Noncommutative Analysis

Month: November, 2012

Advanced Analysis, Notes 14: Banach spaces (application: the Stone–Weierstrass Theorem revisited; structure of C(K))

In this post we will use the Krein–Milman theorem together with the Hahn–Banach theorem to give another proof of the Stone–Weierstrass theorem. The proof we present does not make use of the classical Weierstrass approximation theorem, so we will have here an alternative proof of the classical theorem as well.

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Advanced Analysis, Notes 13: Banach spaces (convex hulls and the Krein–Milman theorem)

It would be strange to disappear for a week without explanations. This blog was not working for the past week because of the situation in Israel. The dedication in the beginning of the previous post had something to do with this, too. We are now back to work, with the modest hope that things will remain quiet until the end of the semester. We begin our last chapter in basic functional analysis, convexity and the Krein–Milman theorem.

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Advanced Analysis, Notes 12: Banach spaces (application: existence of Haar measure)

This post is dedicated to my number one follower for her fourteenth birthday,which I spoiled…

Let G be a compact abelian group. By this we mean that G is at once both an abelian group and a compact Hausdorff topological space, and that the group operations are continuous, meaning that g \mapsto g^{-1} is continuous on G and (g,h) \mapsto g+h is continuous as a map from G \times G to G. It is known that there exists a regular Borel measure \mu on G, called the Haar measure, which is non-negative, satisfies \mu(G) = 1, and is translation invariant:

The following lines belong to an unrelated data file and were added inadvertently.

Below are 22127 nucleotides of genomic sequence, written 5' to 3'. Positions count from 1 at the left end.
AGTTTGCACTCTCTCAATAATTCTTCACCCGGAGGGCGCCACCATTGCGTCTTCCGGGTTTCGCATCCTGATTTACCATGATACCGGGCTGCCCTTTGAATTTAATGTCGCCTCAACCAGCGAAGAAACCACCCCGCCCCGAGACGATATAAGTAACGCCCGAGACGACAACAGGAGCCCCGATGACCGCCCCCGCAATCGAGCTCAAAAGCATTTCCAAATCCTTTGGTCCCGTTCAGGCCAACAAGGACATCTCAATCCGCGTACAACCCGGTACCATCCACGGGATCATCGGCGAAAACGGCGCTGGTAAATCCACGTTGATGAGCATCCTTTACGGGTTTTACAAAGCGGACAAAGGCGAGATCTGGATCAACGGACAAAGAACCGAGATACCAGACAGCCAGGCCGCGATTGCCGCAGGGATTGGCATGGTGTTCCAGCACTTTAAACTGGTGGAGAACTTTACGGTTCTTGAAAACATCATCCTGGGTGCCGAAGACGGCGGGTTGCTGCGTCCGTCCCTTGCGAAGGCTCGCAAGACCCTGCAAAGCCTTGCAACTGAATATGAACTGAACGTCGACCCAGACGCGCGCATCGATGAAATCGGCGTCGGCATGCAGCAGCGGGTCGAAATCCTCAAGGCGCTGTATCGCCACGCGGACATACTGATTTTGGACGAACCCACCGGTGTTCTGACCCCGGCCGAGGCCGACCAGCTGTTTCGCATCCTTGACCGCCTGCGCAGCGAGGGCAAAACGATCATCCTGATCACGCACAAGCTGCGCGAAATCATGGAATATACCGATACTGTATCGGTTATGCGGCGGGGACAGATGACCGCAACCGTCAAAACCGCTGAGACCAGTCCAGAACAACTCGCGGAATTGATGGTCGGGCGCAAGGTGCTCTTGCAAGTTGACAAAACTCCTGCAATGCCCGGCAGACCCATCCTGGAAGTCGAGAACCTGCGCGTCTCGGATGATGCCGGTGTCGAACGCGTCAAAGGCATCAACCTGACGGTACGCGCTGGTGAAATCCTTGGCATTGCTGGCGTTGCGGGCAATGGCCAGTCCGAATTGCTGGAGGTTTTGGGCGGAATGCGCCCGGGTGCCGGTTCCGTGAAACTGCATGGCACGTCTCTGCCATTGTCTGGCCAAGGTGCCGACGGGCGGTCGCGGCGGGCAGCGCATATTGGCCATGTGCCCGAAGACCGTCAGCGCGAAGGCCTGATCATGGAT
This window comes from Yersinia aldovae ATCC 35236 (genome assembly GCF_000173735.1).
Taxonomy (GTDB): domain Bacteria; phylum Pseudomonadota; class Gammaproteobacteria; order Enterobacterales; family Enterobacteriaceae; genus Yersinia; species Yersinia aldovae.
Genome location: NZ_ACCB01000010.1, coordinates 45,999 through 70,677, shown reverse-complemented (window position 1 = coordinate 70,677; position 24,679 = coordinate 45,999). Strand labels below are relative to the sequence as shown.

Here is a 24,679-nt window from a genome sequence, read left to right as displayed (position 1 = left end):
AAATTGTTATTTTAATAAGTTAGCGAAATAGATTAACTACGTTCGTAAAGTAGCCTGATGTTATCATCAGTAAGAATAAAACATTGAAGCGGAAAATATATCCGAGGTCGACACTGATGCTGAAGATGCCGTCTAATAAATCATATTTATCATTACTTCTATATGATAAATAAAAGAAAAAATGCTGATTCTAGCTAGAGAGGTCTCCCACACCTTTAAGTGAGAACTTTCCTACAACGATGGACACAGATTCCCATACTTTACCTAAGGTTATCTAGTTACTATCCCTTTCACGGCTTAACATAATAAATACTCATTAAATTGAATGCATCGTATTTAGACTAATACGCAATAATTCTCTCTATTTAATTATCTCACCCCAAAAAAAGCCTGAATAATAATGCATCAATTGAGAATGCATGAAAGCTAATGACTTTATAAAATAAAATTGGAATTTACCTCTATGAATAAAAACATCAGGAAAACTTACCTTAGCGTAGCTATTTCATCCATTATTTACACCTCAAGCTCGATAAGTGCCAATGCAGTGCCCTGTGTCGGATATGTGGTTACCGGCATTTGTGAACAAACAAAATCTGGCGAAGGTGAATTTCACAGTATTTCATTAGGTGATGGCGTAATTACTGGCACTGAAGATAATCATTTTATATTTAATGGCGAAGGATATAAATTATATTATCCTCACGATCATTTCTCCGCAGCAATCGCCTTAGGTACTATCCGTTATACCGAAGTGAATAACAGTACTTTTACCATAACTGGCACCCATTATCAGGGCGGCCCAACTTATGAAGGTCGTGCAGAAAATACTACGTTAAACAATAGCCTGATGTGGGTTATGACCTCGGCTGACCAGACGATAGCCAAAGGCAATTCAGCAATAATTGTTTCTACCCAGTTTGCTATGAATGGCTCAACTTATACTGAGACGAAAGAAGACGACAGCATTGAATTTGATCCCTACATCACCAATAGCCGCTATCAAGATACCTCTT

\forall g \in G . \mu(g+ E) = \mu(E) ,

for every Borel set E \subseteq G. In fact, the Haar measure is known to exist in greater generality (G does not have to be commutative and if one allows \mu to be infinite then G can also be merely locally compact). The Haar measure is an indispensable tool in representation theory and in ergodic theory. In this post we will use the weak* compactness of the unit ball of the dual to give a slick proof of the existence of the Haar measure in the abelian compact case.

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Advanced Analysis, announcement

I have been writing my own lecture notes (based, of course, on an array of well known references and also on some of my notes from my graduate studies) for the course Advanced Analysis. I have decided to do this because, on the one hand, there was no particular text that I wanted to follow, while on the other hand I wanted my students to have a convenient reference for the material in the course. I hope these notes were instructive to some readers of the blog.

During the second half of the course I will follows Arveson’s book “A Short Course on Spectral Theory”, besides some applications and/or examples that I will want to occasionally throw in. So I will post my notes on much rarer occasions.

Advanced Analysis, Notes 11: Banach spaces (weak topologies, Alaoglu’s theorem)

Let X be the Banach space C([0,1]) of continuous functions on the interval [0,1] with the sup norm. Consider the following sequence of functions \{f_n\} defind as follows. f(0) = 0 and f_n(1/(n+1)) = 1 for all n = 1, 2, \ldots,  f_n is equal to zero on the interval between 2/(n+1) and 1, and f_n is linear in the intervals where we haven’t defined it yet (visualize!). The sequence is tending to zero pointwise, but the norm of X does not detect this. The sequence tends to 0 in the L^1 norm, but the L^1 norm is not in the game. Can the Banach space structure of X detect the convergence of f_n to 0? Read the rest of this entry »